Biographical evaluation (Arabic: عِلْمُ الرِّجال, romanized: `Ilm al-Rijāl), literally meaning 'Knowledge of Men' but more commonly understood as the Science of Narration, refers to a discipline of Islamic religious studies within hadith terminology in which the narrators of hadith are evaluated. Its goal is to distinguish authentic and reliable hadiths from unreliable hadiths in establishing the credibility of the narrators, using both historic and religious knowledge. `Ilm ar-rijal is synonymous with what is commonly referred to as al-jarḥ wa al-taʻdīl (discrediting and accrediting) – the criticism and declared acceptance of hadith narrators.
Hadeeth Kisa is one of the most authentic Hadeeths in both Sunni and Shia books. It was narrated by more than twenty authentic narrators like Umm Salamah, Abu Sa'eed Al-Khudri, Ayisha, Jabir ibn Abdillah Al-Ansari and others. Sunni and Shia books narrated Hadeeth Kisa in its brief version stating that the Prophet Muhammad (SAWA) called Ali, Fatima, Hasan and Husain and put on them a cloak (Kisa') and said: O Allah, these are my Ahlul Bayt. He did not allow any of his wives to join them despite the request from Umm Salamah and Ayisha in two different occasions when the same happened in their presence.
Beside this narration, there is another long narration of Hadeeth e Kisaa' by Jaabir ibn Abdillah Al-Ansaari from Fatima (AS) which is been recited by the followers of Ahlul Bayt (AS) in their religious and social gatherings for getting the blessings. This narration of Hadeeth e Kisaa has been narrated by many great scholars with full chain of authentic narrators. In 'Awaalim of Shaikh Abdullah Al-Bahrani from Sayyed Hashim Al-Bahrani, from Sayyed Maajid Al-Bahrani, from Shaikh Hasan ibn Zain Al Abidin (Al-Shaheed the Thani), from Al-Muqaddas Al-Ardabili, from ibn Abd Al-AALI Al-Karaki, from Ali ibn Hilal Al-Jazaeri, from Ahmad ibn Fahad Al-Hilli, from Ali ibn Al-Khaazin Al-Haeri, from Ali ibn Al-Shaheed Al-Awwal, from Al-Shaheed Al-Awwal, from Fakhr Al-Muhaqqiqeen, from his father Hasan ibn Yousuf Al-Allama Hal-Hilli from Ibn Nama Al-Hilli, from Muhammad ibn Idrees Al-Hilli, from ibn Hamza Al-Toosi, from Muhammad ibn Shahr Aashoub, from Al-Tabrasi of al-Ehtijaj, from his Shaikh Al-Hasan ibn Muhammad ibn Al-Hasan Al-Toosi, from his father Al-Shaikh Al-Toosi from his shaikh Al-Mufeed, from his Shaikh ibn Qawlawayh, from his shaikh Al-Kulaini, from Ali ibn Ibrahim, from Ibrahim ibn Hashim, from Ahmad ibn Muhammad ibn Abi Nasr Al-- Bizanti, from Qasim ibn Yahya Al-Jallaa', from Abi Nassar, from Aban ibn Taghlib, from Jabir ibn Yazeed Al-Jo'fi, from Jabir ibn Abdillah Al-Ansari from Fatima (AS).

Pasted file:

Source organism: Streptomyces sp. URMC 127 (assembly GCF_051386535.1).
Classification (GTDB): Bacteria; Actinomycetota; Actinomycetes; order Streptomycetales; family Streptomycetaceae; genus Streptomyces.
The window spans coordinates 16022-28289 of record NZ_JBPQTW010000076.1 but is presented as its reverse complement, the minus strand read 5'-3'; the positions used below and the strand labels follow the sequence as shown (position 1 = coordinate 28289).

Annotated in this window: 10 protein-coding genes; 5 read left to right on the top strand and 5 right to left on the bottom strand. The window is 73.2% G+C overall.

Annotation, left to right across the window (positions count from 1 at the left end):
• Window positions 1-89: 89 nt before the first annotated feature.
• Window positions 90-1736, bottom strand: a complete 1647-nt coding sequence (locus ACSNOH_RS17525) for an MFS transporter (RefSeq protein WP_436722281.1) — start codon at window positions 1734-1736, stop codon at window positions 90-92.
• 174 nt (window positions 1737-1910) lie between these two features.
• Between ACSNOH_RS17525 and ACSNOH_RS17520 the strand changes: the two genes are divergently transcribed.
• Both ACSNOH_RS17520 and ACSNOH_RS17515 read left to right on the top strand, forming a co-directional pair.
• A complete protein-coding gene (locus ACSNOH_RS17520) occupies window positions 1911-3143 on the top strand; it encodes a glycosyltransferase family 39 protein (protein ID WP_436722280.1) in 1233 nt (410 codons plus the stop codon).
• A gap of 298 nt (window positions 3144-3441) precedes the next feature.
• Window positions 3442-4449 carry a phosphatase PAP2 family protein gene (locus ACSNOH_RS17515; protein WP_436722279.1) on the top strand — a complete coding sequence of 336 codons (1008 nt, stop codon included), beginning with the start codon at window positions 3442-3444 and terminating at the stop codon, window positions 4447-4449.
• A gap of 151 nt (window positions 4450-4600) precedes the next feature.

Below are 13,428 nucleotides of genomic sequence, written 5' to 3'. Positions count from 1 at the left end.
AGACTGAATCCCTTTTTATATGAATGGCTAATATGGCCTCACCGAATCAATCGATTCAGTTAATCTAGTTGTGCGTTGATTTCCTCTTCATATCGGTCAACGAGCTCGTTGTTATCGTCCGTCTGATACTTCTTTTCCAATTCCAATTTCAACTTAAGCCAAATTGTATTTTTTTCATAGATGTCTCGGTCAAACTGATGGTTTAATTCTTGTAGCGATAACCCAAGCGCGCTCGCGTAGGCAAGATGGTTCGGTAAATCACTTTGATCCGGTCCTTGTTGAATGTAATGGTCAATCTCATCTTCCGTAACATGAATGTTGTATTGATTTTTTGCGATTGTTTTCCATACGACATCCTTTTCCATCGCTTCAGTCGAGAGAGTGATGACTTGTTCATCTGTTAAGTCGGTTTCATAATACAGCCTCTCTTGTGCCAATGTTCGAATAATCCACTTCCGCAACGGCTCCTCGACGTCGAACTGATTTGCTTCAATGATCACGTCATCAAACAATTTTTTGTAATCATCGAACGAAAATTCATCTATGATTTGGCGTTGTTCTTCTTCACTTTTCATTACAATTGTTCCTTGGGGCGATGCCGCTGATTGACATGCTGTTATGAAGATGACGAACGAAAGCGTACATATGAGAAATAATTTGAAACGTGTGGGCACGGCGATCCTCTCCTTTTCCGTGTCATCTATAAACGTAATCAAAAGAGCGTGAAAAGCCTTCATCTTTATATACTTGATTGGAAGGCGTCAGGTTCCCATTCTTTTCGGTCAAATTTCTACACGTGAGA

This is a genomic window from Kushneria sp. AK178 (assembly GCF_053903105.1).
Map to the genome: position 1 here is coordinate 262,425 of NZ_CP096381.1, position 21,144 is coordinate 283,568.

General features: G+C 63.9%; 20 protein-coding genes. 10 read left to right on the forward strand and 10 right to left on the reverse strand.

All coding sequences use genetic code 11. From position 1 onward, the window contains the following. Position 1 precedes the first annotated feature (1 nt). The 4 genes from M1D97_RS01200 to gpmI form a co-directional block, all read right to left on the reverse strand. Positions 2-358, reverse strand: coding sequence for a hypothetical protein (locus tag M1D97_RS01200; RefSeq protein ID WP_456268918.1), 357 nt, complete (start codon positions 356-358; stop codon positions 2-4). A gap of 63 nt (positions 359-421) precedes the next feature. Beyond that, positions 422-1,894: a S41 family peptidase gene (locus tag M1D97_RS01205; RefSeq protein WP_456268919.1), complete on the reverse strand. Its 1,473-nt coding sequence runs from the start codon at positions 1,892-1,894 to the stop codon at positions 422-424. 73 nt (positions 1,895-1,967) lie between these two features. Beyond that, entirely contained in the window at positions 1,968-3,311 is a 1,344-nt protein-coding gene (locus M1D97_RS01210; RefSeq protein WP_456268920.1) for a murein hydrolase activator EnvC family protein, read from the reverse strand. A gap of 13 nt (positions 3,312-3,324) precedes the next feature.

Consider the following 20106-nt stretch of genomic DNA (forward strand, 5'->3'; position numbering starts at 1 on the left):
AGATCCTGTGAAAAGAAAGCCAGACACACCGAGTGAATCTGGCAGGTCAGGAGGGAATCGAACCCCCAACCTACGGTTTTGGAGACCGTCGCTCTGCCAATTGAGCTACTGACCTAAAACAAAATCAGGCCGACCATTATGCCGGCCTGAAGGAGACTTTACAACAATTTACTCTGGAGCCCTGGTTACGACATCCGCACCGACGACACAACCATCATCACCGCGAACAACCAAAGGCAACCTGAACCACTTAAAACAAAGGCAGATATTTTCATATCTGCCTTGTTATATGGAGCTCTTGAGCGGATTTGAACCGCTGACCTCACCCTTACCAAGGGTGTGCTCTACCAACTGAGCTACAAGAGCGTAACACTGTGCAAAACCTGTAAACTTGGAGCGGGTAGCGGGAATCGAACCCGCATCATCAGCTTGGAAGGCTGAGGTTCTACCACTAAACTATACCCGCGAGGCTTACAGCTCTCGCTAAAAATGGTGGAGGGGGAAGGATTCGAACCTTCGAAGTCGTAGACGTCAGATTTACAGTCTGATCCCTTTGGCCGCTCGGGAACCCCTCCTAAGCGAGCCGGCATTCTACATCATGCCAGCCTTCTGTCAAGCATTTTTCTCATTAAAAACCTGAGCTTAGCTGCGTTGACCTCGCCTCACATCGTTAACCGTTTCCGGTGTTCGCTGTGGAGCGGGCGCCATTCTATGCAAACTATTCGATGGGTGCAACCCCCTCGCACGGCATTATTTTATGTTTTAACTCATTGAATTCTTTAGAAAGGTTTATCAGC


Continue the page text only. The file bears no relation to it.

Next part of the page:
Many other great scholars have also narrated this Hadeeth like Fakhr Al-Deen Al-Turaihi in his book Al-Mubtakhab Al-Kabeer, Al-Dailami of al-Irshad in his book Al-Ghurar WAL-Dorar. Al-Husain Al-. Al-Hanafi who is a Sunni Hanafi Aalim has also narrated this Hadeeth.
Fadak was mentioned in many authentic narration in Shia and Sunni books. The narrations about Fadak in Shia books are so many that many scholars complied whole books on this matter.
There is a full field of knowledge called E'lm Al-Rijaal which deals with every narrator and searching and assessing his authenticity. Deviat persons are known by our scholars of E'lm Al-Rijaal and their narrations are never accepted.
Famous Shia books on E'lm Al-Rijaal are like Kitab Al-Rijaal by Al-Najaashi (450 Hijri),
Rijaal Al-Kashshi (350 Hijri) ,
and Al-Fahrist by Al-Shaikh Al-Tousi (460 Hijri) ,
Ma'aalim Al-Ulama' by Ibn Sharashoob 588 hijri.
Khulasat Al Awwal by Al-Allama Al-Hilli 726 hujri.
Tanqeeh Al-Maqaal by Al-Mamaqani 1351 hujri.
and Mu'jam Rijaal Al-Hadeeth by Al-Khoei 1413 hijri.
We only accept narrations from authentic narrators who were always in the right path.
It has been very clearly mentioned in many authentic narrations from our Infallible Imams e.g. Imam Ja'far Al-Sadiq (AS) that: My Hadeeth is the Hadeeth of my father, and it is the Hadeeth of my grand father, which is the Hadeeth of Imam Husain, which is the Hadeeth of Imam Hasan, which is the Hadeeth of Ameerul Mo'mineen, which is the Hadeeth of the Prophet (SAWA) which is the order of Allah.
(Kitab Al-Kaafi, V.1, P. 53.).
In the Shi'i view, it is held that the knowledge of the Prophet (S) passed directly to the Imams. Therefore, when one of the Imams speaks, they are speaking accurately and correctly on behalf of the Prophet, whether or not it is word for word.
In some cases, the Imam may have a dialogue with someone present with them, refer to people in their time by name, or discuss current events and questions. In these cases, these are not word for word quotations from the Prophet (S) but accurately reflect or expound upon the Prophet's teachings as applied to those situations.
In other cases the Imams provide a direct quotation from one of their forebears.
Apart from that, it would be very lengthy to always give the full chain of narration back to the Prophet (S) through all the Imams. However, it is understood that this is intended to be the chain of transmission of knowledge.
This principle is mentioned in al-Kafi and is related from Imam al-Sadiq (A) as follows: